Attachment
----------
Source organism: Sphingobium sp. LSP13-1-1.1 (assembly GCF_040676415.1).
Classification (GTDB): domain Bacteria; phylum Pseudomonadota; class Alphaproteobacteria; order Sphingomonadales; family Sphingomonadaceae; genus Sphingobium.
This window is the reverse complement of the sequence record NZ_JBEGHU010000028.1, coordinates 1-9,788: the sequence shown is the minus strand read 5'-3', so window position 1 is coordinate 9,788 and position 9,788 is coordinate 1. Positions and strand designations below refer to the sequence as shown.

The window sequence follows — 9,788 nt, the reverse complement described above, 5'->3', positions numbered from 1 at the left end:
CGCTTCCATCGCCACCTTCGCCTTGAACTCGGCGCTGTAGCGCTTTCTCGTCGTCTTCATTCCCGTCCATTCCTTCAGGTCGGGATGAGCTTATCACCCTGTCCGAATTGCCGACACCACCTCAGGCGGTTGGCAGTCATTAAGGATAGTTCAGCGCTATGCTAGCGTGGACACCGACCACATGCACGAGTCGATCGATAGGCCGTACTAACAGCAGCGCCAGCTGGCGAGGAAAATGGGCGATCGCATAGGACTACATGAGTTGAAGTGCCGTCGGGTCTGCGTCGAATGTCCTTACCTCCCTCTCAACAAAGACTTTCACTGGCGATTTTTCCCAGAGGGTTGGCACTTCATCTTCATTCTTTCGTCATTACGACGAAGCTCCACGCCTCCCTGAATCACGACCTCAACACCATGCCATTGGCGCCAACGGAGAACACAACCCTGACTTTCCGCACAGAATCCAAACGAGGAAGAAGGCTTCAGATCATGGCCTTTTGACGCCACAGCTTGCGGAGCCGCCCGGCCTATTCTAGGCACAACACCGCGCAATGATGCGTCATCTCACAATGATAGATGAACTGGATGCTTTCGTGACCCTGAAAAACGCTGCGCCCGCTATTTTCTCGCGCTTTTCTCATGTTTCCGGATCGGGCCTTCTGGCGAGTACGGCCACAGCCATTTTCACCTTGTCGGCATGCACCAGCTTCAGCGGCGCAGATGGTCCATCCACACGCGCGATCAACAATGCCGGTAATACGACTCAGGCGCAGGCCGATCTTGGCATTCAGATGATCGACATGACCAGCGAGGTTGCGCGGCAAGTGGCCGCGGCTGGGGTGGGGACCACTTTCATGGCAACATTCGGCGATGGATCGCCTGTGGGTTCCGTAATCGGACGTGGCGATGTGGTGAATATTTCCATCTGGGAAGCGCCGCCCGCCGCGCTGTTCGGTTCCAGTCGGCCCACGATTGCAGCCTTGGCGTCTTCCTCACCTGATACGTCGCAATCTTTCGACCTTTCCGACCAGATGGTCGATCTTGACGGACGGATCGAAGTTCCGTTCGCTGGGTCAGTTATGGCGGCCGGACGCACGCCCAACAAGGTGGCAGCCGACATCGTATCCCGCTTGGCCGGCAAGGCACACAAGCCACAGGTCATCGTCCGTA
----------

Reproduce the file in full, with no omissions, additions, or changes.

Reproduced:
Source organism: Sphingobium sp. LSP13-1-1.1 (assembly GCF_040676415.1).
Classification (GTDB): domain Bacteria; phylum Pseudomonadota; class Alphaproteobacteria; order Sphingomonadales; family Sphingomonadaceae; genus Sphingobium.
This window is the reverse complement of the sequence record NZ_JBEGHU010000028.1, coordinates 1-9,788: the sequence shown is the minus strand read 5'-3', so window position 1 is coordinate 9,788 and position 9,788 is coordinate 1. Positions and strand designations below refer to the sequence as shown.

The window sequence follows — 9,788 nt, the reverse complement described above, 5'->3', positions numbered from 1 at the left end:
CGCTTCCATCGCCACCTTCGCCTTGAACTCGGCGCTGTAGCGCTTTCTCGTCGTCTTCATTCCCGTCCATTCCTTCAGGTCGGGATGAGCTTATCACCCTGTCCGAATTGCCGACACCACCTCAGGCGGTTGGCAGTCATTAAGGATAGTTCAGCGCTATGCTAGCGTGGACACCGACCACATGCACGAGTCGATCGATAGGCCGTACTAACAGCAGCGCCAGCTGGCGAGGAAAATGGGCGATCGCATAGGACTACATGAGTTGAAGTGCCGTCGGGTCTGCGTCGAATGTCCTTACCTCCCTCTCAACAAAGACTTTCACTGGCGATTTTTCCCAGAGGGTTGGCACTTCATCTTCATTCTTTCGTCATTACGACGAAGCTCCACGCCTCCCTGAATCACGACCTCAACACCATGCCATTGGCGCCAACGGAGAACACAACCCTGACTTTCCGCACAGAATCCAAACGAGGAAGAAGGCTTCAGATCATGGCCTTTTGACGCCACAGCTTGCGGAGCCGCCCGGCCTATTCTAGGCACAACACCGCGCAATGATGCGTCATCTCACAATGATAGATGAACTGGATGCTTTCGTGACCCTGAAAAACGCTGCGCCCGCTATTTTCTCGCGCTTTTCTCATGTTTCCGGATCGGGCCTTCTGGCGAGTACGGCCACAGCCATTTTCACCTTGTCGGCATGCACCAGCTTCAGCGGCGCAGATGGTCCATCCACACGCGCGATCAACAATGCCGGTAATACGACTCAGGCGCAGGCCGATCTTGGCATTCAGATGATCGACATGACCAGCGAGGTTGCGCGGCAAGTGGCCGCGGCTGGGGTGGGGACCACTTTCATGGCAACATTCGGCGATGGATCGCCTGTGGGTTCCGTAATCGGACGTGGCGATGTGGTGAATATTTCCATCTGGGAAGCGCCGCCCGCCGCGCTGTTCGGTTCCAGTCGGCCCACGATTGCAGCCTTGGCGTCTTCCTCACCTGATACGTCGCAATCTTTCGACCTTTCCGACCAGATGGTCGATCTTGACGGACGGATCGAAGTTCCGTTCGCTGGGTCAGTTATGGCGGCCGGACGCACGCCCAACAAGGTGGCAGCCGACATCGTATCCCGCTTGGCCGGCAAGGCACACAAGCCACAGGTCATCGTCCGTA